Elegy - Labyrinth of Dreams (Reissue)
Having sold more than a quarter of a million albums in their career, it often seems that the Netherlands prog band Elegy's first album, "Labyrinth of Dreams" is perhaps their most brilliant. Their sound was acclaimed for uniqueness, being a high pitched form of progressive that dares to be lightly technical and borrow the richness of sweet melodies. Vocalist Ed Hovinga gave the album its most colour, his voice naturally being in the higher spectrum of the vocal range and the guitars were styled right along with it, sharply neo-classically inclined, bubbly like champagne or shaken soda pop, and ultimately distinctive for the electric's shrillness.

Eight songs with vocals and two that are instrumentals display band's talents evenly. "Take My Love" bounces along at a happy grin infused pacing, trying to stir up some bluesy memories before the huge wall of prog-infested sound just bursts down the musical doors. The chorus rings out bubbly fine in an explosion of gleeful vocals and squealing guitars. It's just so infectiously joyful.

"Over and Out" buries itself more firmly along the hard rock path of things, but succumbs to its proggy intentions in the end. "Labyrinth of Dreams" is the sweeping, epic and pristinely beautiful title track. The guitars are perfectly crystal, and help outline the vocals. Hovinga swaps back and forth between a deep, lush, soulful sound and his high pitched ecstatic wailing. The two elements bring a heavy emotional dimension to the song. Heavy bass and thundering drumwork lure it from being just another spacey ballad. The center section of the song is the sticky sweet part. Richly progressive sounding and the guitars soar in from everywhere.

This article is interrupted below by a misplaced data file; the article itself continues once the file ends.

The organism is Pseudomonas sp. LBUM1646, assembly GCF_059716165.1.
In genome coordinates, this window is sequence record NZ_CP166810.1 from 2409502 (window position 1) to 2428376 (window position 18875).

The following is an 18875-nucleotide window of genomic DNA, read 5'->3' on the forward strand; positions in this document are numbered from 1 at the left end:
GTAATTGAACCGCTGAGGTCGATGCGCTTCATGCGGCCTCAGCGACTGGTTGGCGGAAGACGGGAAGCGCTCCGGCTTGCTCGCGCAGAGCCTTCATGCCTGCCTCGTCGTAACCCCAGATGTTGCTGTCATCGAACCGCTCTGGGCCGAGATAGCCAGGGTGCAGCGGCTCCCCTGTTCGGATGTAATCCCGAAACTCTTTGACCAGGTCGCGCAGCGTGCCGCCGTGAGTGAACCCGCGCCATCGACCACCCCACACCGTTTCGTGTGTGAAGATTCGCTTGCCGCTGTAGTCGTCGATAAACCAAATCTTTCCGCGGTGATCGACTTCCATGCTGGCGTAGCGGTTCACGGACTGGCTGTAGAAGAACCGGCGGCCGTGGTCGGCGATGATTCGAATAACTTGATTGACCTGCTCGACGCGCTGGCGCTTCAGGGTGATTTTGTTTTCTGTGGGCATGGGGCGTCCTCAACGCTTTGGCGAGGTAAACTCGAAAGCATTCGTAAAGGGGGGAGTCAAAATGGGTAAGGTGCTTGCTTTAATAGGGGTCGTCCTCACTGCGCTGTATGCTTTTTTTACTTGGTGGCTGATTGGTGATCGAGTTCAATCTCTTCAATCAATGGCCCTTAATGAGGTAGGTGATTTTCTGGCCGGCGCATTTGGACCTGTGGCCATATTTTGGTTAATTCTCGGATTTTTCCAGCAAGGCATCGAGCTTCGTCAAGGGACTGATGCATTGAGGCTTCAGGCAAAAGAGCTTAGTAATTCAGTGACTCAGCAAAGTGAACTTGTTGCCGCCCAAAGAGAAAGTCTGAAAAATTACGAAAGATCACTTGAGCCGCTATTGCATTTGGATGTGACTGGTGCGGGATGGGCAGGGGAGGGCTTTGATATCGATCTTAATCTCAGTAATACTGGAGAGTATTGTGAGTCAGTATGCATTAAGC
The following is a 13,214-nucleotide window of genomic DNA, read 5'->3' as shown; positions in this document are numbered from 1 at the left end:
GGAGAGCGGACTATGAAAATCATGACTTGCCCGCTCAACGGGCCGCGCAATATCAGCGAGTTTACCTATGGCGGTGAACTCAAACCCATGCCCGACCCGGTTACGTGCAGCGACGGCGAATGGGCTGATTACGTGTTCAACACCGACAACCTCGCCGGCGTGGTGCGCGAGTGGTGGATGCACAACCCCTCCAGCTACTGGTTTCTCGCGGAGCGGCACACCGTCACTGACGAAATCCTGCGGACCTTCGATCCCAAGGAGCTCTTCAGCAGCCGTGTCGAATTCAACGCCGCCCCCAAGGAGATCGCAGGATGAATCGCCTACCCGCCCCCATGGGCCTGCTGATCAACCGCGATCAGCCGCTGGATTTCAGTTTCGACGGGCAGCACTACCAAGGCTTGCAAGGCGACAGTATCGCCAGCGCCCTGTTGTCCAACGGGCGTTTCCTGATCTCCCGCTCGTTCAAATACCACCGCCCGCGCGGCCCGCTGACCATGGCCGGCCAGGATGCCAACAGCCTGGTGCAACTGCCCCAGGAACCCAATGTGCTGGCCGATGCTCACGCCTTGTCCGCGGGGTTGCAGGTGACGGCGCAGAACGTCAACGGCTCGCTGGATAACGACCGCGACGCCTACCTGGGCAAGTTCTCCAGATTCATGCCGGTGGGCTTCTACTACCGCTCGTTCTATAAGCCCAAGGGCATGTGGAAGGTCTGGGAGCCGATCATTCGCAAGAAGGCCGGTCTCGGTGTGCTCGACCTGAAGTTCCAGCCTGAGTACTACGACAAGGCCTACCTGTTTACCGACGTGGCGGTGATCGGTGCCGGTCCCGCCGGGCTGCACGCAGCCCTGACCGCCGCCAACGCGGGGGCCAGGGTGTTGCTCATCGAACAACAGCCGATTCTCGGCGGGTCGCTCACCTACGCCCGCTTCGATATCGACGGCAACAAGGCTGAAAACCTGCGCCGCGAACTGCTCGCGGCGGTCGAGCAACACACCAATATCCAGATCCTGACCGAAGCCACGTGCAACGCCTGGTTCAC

"The Guiding Light" is often marked as the favorite, being the truest piece of speed-prog that would later see further development and commercial success under the guiding wings from Stratovarius, Angra, and a host of others.

Instrumentally speaking there's "All Systems Go" and "Mass Hysteria". "All Systems" being a wild guitar fest that keeps a focused melody track, and "Hysteria" that just goes wild for the sake of virtuosic explosions. Other songs are less memorable, but striking nontheless, swapping around the high pitched flavor of the album and swirling it in various different elements for individual shakedowns. "Powergames" and "The Grand Change" both are not bad examples of Elegy holding their own.

"Labyrinth of Dreams"
is a guitar dominated prog metal disc that stirs interest from the first song to the last and keeps up that high energy flow. The songs are straight forward structurally and the album has enough punch and stamina to hold the attention of the most jaded prog fans. This was a fresh new world for progressive minded metal and it shows in every loving note. There's no extended keyboard solos, or plodding progressive parts (under the excuse of "atmosphere"), it just keeps flowing. Elegy later changed vocalists and courted a darker mood under the other singer, which was better fitting to their name, but losing the majority of the band's higher pitched quirky charm.  The founding guitar player, Henk van de Laars would leave a few years later, further altering the face of the band forever. 

Written by Alanna
Sunday, May 31, 2009
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Review by Alanna

Released by
Metal Mind Productions - 1992

1. The Grand Change
2. I'm No Fool
3. Take My Love
4. All Systems Go (instr.)
5. Trouble In Paradise
6. Over and Out
7. Labyrinth of Dreams
8. Mass Hysteria (instr.)
9. Powergames
10. The Guiding Light

Progressive metal

Related links
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Elegy - Official Website

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Reissues: Primal Instinct ; Manifestation Of Fear; Principles Of Pain (Reissue) - (Brian)

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